Most people are aware that climate change is happening, and while most Americans believe global warming is happening, they do not think it will harm them personally.
The New York Times put together six maps from data released by the Yale Program on Climate Communication. The maps give a detailed look at public opinion on global warming.
The maps showed two states, Texas and Florida, which were split on how much to worry about climate change. South and West Texas, as well as the state’s Gulf Coast, showed to be most concerned about climate change. The reason might be because they have felt shifting weather patterns, including rising temperatures, coastal hurricanes and western droughts.
Percentage of adults per county who are at least somewhat worried about global warming. Image by The New York Times.
Scientists are researching to see if a correlation exists between climate change and Type 2 diabetes in the U.S.
“We calculated that a 1-degree Celsius rise in environmental temperature could account for more than 100,000 new diabetes cases per year in the USA alone,” Lisanne Blauw, a researcher at Leiden University Medical Center in The Netherlands and lead author of the study.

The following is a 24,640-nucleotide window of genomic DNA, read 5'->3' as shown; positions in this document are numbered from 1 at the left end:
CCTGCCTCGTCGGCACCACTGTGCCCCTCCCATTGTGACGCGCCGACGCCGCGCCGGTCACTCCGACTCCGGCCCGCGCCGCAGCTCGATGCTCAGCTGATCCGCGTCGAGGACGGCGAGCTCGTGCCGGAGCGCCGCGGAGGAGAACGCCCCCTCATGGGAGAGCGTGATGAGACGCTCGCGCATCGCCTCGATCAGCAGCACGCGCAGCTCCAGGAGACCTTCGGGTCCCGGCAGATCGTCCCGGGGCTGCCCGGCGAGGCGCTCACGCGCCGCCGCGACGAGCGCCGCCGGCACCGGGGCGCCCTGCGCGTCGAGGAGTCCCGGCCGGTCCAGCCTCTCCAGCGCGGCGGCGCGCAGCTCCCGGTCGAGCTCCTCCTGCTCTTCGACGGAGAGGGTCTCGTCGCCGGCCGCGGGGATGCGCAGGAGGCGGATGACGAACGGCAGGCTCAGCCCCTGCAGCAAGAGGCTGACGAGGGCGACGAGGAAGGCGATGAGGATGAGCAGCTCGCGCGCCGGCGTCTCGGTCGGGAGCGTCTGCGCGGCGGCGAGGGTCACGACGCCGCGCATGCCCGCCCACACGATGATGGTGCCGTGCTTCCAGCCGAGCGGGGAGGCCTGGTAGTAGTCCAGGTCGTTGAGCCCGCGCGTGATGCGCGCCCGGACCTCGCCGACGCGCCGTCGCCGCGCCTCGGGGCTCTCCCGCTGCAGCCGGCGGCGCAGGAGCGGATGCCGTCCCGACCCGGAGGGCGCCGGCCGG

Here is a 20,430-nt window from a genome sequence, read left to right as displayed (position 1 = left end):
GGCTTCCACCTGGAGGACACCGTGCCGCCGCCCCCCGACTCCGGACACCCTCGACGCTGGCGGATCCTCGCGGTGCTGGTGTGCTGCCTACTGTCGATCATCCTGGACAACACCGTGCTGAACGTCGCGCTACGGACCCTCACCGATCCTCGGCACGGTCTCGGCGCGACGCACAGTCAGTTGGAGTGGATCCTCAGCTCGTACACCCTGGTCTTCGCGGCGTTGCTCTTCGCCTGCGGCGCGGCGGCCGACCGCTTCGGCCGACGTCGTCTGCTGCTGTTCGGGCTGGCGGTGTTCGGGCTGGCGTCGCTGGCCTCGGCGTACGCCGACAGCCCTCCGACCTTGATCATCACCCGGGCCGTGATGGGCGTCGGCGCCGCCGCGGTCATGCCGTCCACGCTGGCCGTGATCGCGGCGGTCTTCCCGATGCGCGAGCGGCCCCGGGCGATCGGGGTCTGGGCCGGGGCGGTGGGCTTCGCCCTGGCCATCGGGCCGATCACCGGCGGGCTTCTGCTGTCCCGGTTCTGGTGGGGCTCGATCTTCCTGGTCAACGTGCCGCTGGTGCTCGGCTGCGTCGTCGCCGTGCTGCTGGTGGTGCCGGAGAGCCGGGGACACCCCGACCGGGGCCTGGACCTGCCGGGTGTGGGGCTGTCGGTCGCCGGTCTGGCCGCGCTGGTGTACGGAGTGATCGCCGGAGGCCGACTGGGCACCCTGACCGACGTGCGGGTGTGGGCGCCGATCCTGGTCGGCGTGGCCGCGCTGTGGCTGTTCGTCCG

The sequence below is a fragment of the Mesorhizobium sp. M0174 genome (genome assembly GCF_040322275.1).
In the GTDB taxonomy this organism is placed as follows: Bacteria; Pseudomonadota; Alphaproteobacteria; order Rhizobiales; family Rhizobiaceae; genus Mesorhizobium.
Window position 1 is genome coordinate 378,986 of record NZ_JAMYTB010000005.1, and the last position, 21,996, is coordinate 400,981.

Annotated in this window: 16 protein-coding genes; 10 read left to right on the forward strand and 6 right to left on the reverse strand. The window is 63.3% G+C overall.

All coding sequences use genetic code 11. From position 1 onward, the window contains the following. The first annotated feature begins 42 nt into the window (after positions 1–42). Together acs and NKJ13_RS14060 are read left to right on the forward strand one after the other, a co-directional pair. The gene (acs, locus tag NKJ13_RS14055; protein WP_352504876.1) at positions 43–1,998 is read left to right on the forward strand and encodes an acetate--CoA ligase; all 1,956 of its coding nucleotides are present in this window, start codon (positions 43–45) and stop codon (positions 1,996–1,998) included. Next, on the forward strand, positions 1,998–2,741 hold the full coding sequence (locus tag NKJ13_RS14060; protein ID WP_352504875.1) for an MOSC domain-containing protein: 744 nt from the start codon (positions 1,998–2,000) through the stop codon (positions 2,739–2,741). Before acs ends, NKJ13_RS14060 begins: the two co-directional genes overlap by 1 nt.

The study found that between 1996 and 2009 there was a 4 percent increase in diabetes diagnosis for every 1-degree Celsius increase in outdoor temperature. One degree Celsius is equivalent to 1.8 degrees Fahrenheit.
The study has only found an association between climate change and diabetes, not causation.
Statistics on Diabetes in the U.S., and how the body regulates blood glucose. Infographic from blog.houstonmethodist.org
A source told CNN that the Environmental Protection Agency could see significant budget cuts in order to meet President Donald Trump’s budget proposal requirements.
The president’s budget proposal is calling for more than a $50 billion increase in defense spending, which means the Trump administration could cut the EPA’s budget by 24% and reduce staffing by 20% to allocate funds toward the defense budget.
Scott Pruitt, EPA administrator, tried to reassure those concerned about potential budget cuts and layoffs.
“What we need to realize is this is the beginning of the process, not the end of the process,” Pruitt said.
EPA’s enacted budget from fiscal years ranging from 2004 to 2016. The values are in billions.